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Parents of Disabled Child Get 'A' for Effort

March 10, 1992

Thank you for the excellent article on Sydney's and the Taylors' fight to attend a regular classroom (Dianne Klein column, Feb. 6). Congratulations to her parents for having the courage to fight the system.

Project Independence was established in 1977 as a pilot program to serve eight people. We were told that people with developmental disabilities such as Down's syndrome couldn't live in their own apartments or function outside of sheltered workshops. We too refused to recognize reality and chose instead to dream that everyone, regardless of disability, could have a place in our community and deserved the chance to try. Nearly 15 years later, that dream is rapidly becoming the new reality. Today, Project Independence provides training and support to more than 300 adults with developmental disabilities who live in their own apartments, work real jobs for real pay and have active, meaningful lives.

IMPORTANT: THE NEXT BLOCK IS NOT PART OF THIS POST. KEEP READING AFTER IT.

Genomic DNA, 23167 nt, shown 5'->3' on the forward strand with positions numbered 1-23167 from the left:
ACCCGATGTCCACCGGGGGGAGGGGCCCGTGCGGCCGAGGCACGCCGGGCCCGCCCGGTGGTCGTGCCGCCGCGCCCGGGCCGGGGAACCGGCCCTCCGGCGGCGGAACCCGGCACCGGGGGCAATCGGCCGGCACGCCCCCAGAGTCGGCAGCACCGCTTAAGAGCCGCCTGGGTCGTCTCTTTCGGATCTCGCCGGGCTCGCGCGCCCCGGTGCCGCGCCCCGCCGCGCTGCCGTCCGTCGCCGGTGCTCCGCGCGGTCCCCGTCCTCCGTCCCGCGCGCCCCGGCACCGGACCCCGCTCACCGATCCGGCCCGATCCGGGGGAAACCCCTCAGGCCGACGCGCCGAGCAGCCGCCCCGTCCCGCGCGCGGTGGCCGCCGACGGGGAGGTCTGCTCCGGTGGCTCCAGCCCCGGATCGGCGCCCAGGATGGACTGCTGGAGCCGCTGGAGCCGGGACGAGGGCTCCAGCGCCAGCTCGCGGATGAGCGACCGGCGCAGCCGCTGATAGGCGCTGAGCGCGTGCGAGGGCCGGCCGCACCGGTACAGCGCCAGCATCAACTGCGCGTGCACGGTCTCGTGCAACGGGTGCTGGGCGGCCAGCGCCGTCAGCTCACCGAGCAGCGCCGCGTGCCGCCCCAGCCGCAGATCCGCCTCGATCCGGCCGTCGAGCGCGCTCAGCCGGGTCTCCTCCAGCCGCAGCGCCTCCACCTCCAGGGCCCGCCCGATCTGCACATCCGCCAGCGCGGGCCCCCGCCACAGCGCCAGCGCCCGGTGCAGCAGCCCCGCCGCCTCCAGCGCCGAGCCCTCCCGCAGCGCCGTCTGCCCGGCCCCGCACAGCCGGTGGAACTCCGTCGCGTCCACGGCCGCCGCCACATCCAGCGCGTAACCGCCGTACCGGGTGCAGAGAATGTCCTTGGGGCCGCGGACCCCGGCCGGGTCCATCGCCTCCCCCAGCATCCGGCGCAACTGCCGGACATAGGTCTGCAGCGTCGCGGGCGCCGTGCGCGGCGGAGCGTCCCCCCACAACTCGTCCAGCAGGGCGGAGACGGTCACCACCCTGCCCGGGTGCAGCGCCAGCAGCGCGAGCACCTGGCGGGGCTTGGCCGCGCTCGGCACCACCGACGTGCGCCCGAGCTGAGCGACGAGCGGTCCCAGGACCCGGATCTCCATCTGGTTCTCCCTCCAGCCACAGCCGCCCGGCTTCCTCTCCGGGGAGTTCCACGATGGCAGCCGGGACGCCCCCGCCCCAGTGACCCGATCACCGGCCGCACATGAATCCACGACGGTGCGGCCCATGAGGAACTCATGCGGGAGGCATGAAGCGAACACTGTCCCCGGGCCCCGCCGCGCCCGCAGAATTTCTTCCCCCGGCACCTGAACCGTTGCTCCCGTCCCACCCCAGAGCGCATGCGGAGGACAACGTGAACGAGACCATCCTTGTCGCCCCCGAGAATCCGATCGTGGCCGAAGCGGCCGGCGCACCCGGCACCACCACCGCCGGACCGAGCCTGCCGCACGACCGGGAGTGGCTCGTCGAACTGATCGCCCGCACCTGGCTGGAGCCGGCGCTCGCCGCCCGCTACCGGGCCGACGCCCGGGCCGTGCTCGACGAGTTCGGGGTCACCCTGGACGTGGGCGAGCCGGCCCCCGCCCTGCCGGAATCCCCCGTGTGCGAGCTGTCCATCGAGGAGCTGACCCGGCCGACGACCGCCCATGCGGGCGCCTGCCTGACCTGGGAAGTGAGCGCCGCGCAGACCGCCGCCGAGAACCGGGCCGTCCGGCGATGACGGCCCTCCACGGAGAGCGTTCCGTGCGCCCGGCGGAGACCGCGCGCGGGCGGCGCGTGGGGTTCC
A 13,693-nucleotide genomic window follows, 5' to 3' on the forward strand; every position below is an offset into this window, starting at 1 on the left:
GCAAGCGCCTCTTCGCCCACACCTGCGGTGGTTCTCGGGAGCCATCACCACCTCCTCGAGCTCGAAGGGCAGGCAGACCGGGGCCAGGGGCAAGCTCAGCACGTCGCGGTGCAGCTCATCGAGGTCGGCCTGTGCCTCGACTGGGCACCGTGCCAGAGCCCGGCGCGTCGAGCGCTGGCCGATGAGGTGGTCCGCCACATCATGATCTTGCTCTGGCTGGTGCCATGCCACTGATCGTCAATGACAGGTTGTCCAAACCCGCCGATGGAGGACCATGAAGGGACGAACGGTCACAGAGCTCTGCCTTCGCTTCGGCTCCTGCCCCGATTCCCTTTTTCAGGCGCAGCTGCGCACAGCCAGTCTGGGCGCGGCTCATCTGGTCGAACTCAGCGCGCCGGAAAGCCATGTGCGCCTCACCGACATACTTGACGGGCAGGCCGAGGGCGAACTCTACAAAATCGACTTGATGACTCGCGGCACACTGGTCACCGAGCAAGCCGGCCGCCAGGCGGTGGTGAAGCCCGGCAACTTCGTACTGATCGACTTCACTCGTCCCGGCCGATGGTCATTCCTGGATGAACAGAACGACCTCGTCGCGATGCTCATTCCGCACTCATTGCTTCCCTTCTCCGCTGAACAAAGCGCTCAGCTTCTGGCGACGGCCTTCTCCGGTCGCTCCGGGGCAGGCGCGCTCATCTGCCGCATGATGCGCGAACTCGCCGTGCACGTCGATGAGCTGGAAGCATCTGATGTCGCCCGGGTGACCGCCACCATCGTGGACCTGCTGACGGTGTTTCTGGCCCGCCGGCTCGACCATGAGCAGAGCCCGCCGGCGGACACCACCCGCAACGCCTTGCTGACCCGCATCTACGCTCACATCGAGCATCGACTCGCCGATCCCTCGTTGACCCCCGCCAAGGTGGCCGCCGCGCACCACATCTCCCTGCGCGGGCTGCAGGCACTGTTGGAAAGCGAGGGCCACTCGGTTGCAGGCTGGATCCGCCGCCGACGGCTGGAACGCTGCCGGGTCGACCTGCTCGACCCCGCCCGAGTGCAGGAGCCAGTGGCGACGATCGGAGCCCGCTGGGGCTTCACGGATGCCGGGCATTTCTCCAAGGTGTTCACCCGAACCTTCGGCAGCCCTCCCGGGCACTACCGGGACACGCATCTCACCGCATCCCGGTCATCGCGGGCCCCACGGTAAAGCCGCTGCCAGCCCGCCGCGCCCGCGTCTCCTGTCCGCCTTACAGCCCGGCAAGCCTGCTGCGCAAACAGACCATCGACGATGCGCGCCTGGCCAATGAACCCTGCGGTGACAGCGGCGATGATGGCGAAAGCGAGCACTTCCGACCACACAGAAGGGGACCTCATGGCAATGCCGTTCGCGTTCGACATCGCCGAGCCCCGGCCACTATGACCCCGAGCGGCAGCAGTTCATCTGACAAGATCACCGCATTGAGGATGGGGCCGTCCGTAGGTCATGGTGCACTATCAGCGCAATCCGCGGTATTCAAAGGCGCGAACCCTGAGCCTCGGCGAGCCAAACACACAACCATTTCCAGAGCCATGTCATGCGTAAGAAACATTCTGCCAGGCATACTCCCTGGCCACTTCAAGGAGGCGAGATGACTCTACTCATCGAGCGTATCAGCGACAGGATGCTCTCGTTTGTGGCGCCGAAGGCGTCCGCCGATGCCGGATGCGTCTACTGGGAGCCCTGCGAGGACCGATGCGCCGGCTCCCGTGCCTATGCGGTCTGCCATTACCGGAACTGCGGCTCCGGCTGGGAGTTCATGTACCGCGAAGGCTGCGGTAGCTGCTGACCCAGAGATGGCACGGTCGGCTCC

Education is more than learning the three Rs. It is the opportunity to learn to relate to one another and the world around us. Segregation denies that opportunity not only to Sydney but also to non-disabled children. Someday, perhaps, we will learn that people are more than a label or a disability and find that each of us have gifts just waiting to be discovered.

Andrea Erickson, Costa Mesa

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